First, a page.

OPTIMISING VOLTAGE SUPPLY Voltage optimisation (VO) can deliver benefits both in isolation and when part of a broader smart energy strategy. The National Grid generally supplies businesses across the UK with voltages that are excessively high, with average power supplied recorded as 242V whilst most electrical equipment is designed to work most effectively at around 220V. Therefore using VO solutions to reduce the incoming voltage to this level leads to a more optimal energy supply which consumes less energy and therefore reduces energy costs and carbon emissions. Today’s advanced energy storage /insight/news/businesses -facing-double-whammy- of-rising-energy-costs/

1 ernment/news/uk- becomes-first-major- economy-to-pass-net-zer o-emissions-law

2 3

ws/Latest- News/ArtMID/6887/Articl eID/13644/Downtime- costs-UK-manufacturers- 163180-billion-a-year

technologies, such as Powerstar’s VIRTUE energy storage solution, enable organisations to develop power resilience by providing full Uninterruptible Power Supply (UPS) capabilities to avoid power failures. Should a power failure be detected, the UPS capabilities ensure no tangible interruption is experienced by the site by switching to locally stored energy within milliseconds. With site-wide UPS, the system can support all connected loads across an entire facility. To reduce carbon emissions, energy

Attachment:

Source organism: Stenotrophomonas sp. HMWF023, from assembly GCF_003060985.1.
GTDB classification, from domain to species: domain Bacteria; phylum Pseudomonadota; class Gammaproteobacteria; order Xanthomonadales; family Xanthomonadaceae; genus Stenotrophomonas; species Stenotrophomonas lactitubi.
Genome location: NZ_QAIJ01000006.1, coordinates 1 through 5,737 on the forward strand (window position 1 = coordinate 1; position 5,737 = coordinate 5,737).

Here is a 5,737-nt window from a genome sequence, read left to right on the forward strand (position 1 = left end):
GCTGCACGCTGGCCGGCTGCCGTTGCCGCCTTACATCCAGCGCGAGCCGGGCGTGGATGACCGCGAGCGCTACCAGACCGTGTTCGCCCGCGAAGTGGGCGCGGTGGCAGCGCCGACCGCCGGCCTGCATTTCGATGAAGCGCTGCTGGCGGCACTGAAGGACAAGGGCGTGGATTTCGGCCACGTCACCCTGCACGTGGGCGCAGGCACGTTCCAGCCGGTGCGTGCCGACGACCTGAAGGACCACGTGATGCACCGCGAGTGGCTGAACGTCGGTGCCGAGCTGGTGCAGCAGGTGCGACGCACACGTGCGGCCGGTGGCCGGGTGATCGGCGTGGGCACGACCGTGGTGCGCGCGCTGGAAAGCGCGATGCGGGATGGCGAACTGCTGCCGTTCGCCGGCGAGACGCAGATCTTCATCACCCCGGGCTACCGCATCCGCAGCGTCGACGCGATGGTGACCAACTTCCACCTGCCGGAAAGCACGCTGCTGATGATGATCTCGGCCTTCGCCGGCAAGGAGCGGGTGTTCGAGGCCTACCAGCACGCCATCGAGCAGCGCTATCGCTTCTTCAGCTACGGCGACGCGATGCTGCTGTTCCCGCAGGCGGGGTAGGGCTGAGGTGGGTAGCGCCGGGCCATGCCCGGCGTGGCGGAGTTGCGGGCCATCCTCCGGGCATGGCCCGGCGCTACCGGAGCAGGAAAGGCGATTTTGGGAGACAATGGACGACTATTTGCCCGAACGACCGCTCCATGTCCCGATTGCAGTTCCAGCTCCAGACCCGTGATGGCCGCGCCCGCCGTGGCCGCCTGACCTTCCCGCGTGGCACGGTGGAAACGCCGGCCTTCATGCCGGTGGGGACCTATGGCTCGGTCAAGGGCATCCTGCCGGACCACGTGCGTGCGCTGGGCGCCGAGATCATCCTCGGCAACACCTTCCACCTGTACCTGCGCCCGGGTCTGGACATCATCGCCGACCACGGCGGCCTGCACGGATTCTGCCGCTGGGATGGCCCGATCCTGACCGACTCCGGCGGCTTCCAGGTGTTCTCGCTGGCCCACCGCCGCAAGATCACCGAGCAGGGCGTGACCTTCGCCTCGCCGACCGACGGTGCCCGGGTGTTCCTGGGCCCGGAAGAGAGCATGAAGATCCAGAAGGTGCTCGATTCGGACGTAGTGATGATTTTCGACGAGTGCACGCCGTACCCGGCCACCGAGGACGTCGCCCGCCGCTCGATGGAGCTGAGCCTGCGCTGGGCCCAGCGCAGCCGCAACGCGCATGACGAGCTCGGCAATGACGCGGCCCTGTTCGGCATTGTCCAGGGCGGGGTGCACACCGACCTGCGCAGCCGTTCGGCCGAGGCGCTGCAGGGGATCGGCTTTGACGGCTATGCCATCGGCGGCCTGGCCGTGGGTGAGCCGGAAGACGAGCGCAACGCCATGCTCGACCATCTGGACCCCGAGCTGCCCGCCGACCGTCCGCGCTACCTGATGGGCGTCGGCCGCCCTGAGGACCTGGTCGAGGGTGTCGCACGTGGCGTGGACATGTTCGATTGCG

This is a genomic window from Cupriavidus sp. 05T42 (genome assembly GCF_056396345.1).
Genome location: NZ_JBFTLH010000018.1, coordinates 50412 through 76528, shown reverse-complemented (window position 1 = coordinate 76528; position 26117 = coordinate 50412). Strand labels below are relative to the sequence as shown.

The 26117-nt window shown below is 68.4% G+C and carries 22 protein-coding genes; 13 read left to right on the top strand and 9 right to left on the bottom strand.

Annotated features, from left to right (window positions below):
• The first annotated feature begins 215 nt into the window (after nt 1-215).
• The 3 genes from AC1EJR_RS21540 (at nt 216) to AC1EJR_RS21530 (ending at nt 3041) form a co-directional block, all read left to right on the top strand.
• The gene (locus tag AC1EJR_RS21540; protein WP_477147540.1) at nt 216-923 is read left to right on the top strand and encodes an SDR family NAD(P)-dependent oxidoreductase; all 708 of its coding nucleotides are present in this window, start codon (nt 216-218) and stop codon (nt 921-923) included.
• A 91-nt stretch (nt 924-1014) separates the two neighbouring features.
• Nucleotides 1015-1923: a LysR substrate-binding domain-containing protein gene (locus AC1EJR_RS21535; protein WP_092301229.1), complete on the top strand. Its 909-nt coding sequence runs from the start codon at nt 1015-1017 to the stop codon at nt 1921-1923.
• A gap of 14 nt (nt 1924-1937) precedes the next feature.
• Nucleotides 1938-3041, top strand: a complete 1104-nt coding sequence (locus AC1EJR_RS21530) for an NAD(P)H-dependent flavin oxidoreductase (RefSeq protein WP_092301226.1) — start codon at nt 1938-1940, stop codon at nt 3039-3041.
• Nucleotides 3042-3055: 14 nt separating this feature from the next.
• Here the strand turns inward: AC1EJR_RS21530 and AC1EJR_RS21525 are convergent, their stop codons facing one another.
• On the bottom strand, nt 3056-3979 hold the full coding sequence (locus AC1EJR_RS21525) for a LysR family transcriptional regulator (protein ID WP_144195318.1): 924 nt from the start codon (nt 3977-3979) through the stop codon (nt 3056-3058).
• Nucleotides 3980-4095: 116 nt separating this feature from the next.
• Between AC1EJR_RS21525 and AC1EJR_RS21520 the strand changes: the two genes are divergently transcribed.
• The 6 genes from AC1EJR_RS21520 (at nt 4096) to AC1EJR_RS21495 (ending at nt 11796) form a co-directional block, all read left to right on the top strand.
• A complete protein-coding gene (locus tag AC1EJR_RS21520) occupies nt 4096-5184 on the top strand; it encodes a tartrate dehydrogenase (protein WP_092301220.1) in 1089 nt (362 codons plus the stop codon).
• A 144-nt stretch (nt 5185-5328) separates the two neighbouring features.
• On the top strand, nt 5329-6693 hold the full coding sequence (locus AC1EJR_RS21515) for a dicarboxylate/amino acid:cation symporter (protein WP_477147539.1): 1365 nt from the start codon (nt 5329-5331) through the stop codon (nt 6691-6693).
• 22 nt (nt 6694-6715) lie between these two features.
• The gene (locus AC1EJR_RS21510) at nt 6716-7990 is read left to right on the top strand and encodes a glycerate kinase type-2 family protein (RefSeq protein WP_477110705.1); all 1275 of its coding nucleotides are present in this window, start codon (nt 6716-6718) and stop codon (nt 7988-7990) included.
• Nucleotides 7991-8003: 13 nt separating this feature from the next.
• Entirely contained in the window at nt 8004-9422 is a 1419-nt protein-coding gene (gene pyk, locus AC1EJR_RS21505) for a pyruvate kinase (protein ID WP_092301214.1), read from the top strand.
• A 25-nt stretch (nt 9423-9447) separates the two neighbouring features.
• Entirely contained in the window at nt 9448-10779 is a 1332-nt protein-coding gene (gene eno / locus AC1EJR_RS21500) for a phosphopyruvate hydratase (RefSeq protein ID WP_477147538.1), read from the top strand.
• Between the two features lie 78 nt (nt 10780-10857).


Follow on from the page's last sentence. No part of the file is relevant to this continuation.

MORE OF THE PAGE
storage can also be utilised with on-site renewable generation, such as solar (PV), maximising the output of such sources and providing energy flexibility whilst reducing reliance on the electricity grid. An often-overlooked point when seeking


to reduce electricity costs is the efficiency of the site’s distribution transformers. Many large organisations own and operate their own transformers which are crucial high voltage (HV) infrastructure that businesses rely on for the constant supply of electricity. Even when not in use, they are often energised round the clock to ensure the site’s electricity supply is safe and correct. Given the long-lasting nature of

transformers, which can be in the region of 50 years, ageing transformers can start to suffer from losses which means that around 1-3% of savings on electrical consumption could be obtained by replacing with a new transformer, especially a super low loss amorphous core transformer, like that offered with Powerstar’s SO-LO. Additional value can be derived by the

smart capabilities of the SO-LO system which enable the key performance characteristics of the energy asset to be viewed at any time and from anywhere with a secure internet connection.

SIMULTANEOUS DEPLOYMENT Whilst each technology offers its own distinct advantages – be that efficiency, flexibility or power resilience – it is when such solutions are deployed simultaneously or through a scheduled rollout as part of a comprehensive energy strategy that the benefits can be maximised to deliver long-term value. This is because, through the collection of

this data, key analysis can be undertaken on all installed smart energy technologies through the use of a single portal. This allows for informed decisions to be made and further optimisations relating to the site’s energy profile identified as it aims to increase its efficiency over the long-term.